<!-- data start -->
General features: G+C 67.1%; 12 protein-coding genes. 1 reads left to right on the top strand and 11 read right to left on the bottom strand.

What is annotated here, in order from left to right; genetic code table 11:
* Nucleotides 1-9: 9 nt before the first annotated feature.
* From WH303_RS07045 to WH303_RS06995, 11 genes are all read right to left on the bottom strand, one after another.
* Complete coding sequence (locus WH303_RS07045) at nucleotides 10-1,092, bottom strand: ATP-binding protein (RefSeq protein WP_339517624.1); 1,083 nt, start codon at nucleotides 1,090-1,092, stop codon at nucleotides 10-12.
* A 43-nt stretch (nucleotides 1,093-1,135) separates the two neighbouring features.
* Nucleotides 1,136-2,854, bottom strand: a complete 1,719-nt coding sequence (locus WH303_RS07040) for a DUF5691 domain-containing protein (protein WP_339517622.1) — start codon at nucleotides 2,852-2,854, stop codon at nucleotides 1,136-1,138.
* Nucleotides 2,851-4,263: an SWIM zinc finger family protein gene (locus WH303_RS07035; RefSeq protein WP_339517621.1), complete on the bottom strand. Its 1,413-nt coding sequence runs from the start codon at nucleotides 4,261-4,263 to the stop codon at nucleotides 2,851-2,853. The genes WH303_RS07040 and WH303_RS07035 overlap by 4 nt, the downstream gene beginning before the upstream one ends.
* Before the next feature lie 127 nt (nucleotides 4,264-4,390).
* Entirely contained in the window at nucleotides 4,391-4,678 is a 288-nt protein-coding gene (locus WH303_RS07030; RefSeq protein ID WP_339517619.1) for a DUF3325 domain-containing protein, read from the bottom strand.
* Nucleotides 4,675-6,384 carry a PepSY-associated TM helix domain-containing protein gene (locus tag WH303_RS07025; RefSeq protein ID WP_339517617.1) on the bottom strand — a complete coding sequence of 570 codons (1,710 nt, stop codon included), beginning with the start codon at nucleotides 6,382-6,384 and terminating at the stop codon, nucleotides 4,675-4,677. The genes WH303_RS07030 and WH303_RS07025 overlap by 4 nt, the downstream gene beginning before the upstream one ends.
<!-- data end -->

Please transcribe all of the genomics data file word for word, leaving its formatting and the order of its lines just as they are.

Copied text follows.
General features: G+C 67.1%; 12 protein-coding genes. 1 reads left to right on the top strand and 11 read right to left on the bottom strand.

What is annotated here, in order from left to right; genetic code table 11:
* Nucleotides 1-9: 9 nt before the first annotated feature.
* From WH303_RS07045 to WH303_RS06995, 11 genes are all read right to left on the bottom strand, one after another.
* Complete coding sequence (locus WH303_RS07045) at nucleotides 10-1,092, bottom strand: ATP-binding protein (RefSeq protein WP_339517624.1); 1,083 nt, start codon at nucleotides 1,090-1,092, stop codon at nucleotides 10-12.
* A 43-nt stretch (nucleotides 1,093-1,135) separates the two neighbouring features.
* Nucleotides 1,136-2,854, bottom strand: a complete 1,719-nt coding sequence (locus WH303_RS07040) for a DUF5691 domain-containing protein (protein WP_339517622.1) — start codon at nucleotides 2,852-2,854, stop codon at nucleotides 1,136-1,138.
* Nucleotides 2,851-4,263: an SWIM zinc finger family protein gene (locus WH303_RS07035; RefSeq protein WP_339517621.1), complete on the bottom strand. Its 1,413-nt coding sequence runs from the start codon at nucleotides 4,261-4,263 to the stop codon at nucleotides 2,851-2,853. The genes WH303_RS07040 and WH303_RS07035 overlap by 4 nt, the downstream gene beginning before the upstream one ends.
* Before the next feature lie 127 nt (nucleotides 4,264-4,390).
* Entirely contained in the window at nucleotides 4,391-4,678 is a 288-nt protein-coding gene (locus WH303_RS07030; RefSeq protein ID WP_339517619.1) for a DUF3325 domain-containing protein, read from the bottom strand.
* Nucleotides 4,675-6,384 carry a PepSY-associated TM helix domain-containing protein gene (locus tag WH303_RS07025; RefSeq protein ID WP_339517617.1) on the bottom strand — a complete coding sequence of 570 codons (1,710 nt, stop codon included), beginning with the start codon at nucleotides 6,382-6,384 and terminating at the stop codon, nucleotides 4,675-4,677. The genes WH303_RS07030 and WH303_RS07025 overlap by 4 nt, the downstream gene beginning before the upstream one ends.